Our Bench is a little suspect.

Lotte Giants v Kiwoom Heroes Photo by Han Myung-Gu/Getty Images

The Padres had one of the best offenses in baseball in 2020, and they’ll return starters at all 8 defensive positions. We also got a potentially huge boost on New Year’s Eve when highly regarded infielder Ha-Seong Kim signed a 4-year, $28 million contract. The highly versatile and seemingly best friend of super-duper-star Fernando Tatis Jr., Jurickson Profar will return to San Diego on a 3-year, $21 million deal. The Padres also added catcher Victor Caratini and outfielder Brian O’Grady, guys with some intriguing stat lines in the high minors and in limited MLB action.

But that’s just it; it’s a lot of potential. Kim in particular looks like a very talented player, but the KBO ain’t MLB (it’s somewhere between AA and AAA ball, from what I gather). And gone are veterans like Mitch Moreland, Greg Garcia and Jason Castro, leaving the Padres with little in the way of proven bench pieces at the outset of the offseason. If any of the bench pieces falter, let alone the starters, falter, there’s little at the upper minors level that could provide immediate assistance: Josh Naylor, Edward Olivares, Luis Torrens, Ty France, and a host of other players all departed during the 2020 season as part of a variety of trades. And this doesn’t consider what could happen if, say, CF Trent Grisham regresses a bit, or if 2B Jake Cronenworth shows that last year’s season-ending swoon, where he batted .183/.275/.268 over his final 23 games, was actually a sign of things to come. The Padres could sign one of the plethora of free agents, still sitting at home, to shore things up. But that would do little to help hold the line if 2 or more starters struggle, especially early.

The Bullpen could use some help.

National League Division Series Game 3: Los Angeles Dodgers v. San Diego Padres Photo by Kelly Gavin/MLB Photos via Getty Images

Don’t take my word for it; multiple places are listing the Padres’ bullpen as a question mark going into 2021. Yes, the team added impact pieces to their rotation (hello, Blake Snell and Yu Darvish!) but have done little to address a relief corps that saw the departures of Trevor Rosenthal and Kirby Yates (no, I’m not counting recent signings of Keone Kela and Mark Melancon as the answers; they look more like Spring Training arms/potential buy-low options, not season-long solutions).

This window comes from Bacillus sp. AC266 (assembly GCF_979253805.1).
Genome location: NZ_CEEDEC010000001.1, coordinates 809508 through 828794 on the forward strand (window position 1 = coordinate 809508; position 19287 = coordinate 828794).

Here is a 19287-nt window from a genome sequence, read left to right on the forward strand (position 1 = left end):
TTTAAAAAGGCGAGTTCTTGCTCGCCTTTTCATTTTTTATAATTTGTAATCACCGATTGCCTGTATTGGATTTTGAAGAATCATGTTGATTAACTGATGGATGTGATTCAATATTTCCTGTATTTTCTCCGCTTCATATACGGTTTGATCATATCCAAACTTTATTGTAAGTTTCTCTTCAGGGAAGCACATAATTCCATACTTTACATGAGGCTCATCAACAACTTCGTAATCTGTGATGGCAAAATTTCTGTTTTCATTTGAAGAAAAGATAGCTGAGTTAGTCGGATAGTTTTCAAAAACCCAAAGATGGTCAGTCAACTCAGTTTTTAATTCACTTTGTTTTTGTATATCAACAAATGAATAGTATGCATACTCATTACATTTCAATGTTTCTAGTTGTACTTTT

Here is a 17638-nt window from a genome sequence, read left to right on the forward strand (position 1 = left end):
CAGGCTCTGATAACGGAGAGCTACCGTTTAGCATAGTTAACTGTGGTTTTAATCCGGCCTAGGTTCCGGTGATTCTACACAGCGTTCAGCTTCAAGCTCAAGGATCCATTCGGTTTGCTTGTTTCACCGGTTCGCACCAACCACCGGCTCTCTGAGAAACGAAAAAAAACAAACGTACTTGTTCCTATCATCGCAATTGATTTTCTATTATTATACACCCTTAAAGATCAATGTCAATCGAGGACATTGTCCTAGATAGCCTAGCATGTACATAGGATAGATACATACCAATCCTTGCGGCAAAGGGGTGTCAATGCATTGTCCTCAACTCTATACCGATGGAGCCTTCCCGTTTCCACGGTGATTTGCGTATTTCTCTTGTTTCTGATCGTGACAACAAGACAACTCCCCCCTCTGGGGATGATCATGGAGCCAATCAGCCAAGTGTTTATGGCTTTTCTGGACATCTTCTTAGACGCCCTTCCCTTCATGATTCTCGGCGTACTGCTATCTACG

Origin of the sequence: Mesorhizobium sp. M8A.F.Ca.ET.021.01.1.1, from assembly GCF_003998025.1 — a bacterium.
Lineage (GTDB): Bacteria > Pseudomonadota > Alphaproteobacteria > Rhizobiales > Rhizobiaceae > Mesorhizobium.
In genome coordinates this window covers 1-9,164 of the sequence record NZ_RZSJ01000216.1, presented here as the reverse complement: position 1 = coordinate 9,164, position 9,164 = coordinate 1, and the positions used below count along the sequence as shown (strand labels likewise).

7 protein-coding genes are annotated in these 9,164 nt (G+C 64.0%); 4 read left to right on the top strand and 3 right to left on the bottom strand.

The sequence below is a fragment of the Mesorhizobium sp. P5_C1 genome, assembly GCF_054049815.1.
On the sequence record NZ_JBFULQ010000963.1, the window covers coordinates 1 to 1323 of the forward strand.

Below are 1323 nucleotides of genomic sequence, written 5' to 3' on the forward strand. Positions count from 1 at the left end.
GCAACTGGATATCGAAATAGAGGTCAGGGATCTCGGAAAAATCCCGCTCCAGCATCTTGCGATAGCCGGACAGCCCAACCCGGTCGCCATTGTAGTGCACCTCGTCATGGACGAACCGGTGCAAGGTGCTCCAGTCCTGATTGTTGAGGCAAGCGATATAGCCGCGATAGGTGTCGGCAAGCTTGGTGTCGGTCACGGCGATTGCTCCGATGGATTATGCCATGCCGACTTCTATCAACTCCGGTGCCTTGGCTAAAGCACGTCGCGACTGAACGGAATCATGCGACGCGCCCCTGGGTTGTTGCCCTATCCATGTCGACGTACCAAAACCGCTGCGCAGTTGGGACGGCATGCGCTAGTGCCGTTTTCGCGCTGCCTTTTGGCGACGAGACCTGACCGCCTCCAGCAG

Basically, the bullpen comes down to the status of 2 arms: Austin Adams and José Castillo. They’re expected to be fully healthy after injuries limited each of the past 2 seasons. If they’re healthy, they each have electric stuff and would allow the team to slide Emilio Pagán and/or Drew Pomeranz to the back end. Suddenly, the Pads bullpen looks pretty good, possibly even one of the best in baseball.

But, we said that about the 2020 bullpen, and we all know how that turned out until several trades finally righted the ship. Those injury concerns might persist, and it’s not like Adams or Castillo have an extensive track record, even when they are healthy. If they struggle to become their dominant selves, the Padres don’t have a ton of room to maneuver. Their bullpen is already somewhat congested with pitchers who are out of options. And teams with limited room to maneuver often get fleeced or have to pay big when it comes time to make a trade.

So those are my concerns. Truth be told, I haven’t been this excited for a Padres season in YEARS. From top to bottom, I see a team that can take just about any team in MLB, especially if Dinelson Lamet can stay healthy, and if any of our 3 young lefties emerge as a viable contributor. If the teams’ young stars like Cronenworth, FTJ, Grisham, or even Luis Campusano or Jorge Ona continue to develop, and they catch a few breaks, we might be looking at our 3rd World Series run ever in team history.

Let’s hope I’m worrying over nothing. If I am, let me know why in the comments section.

Baseball, welcome back; I missed you.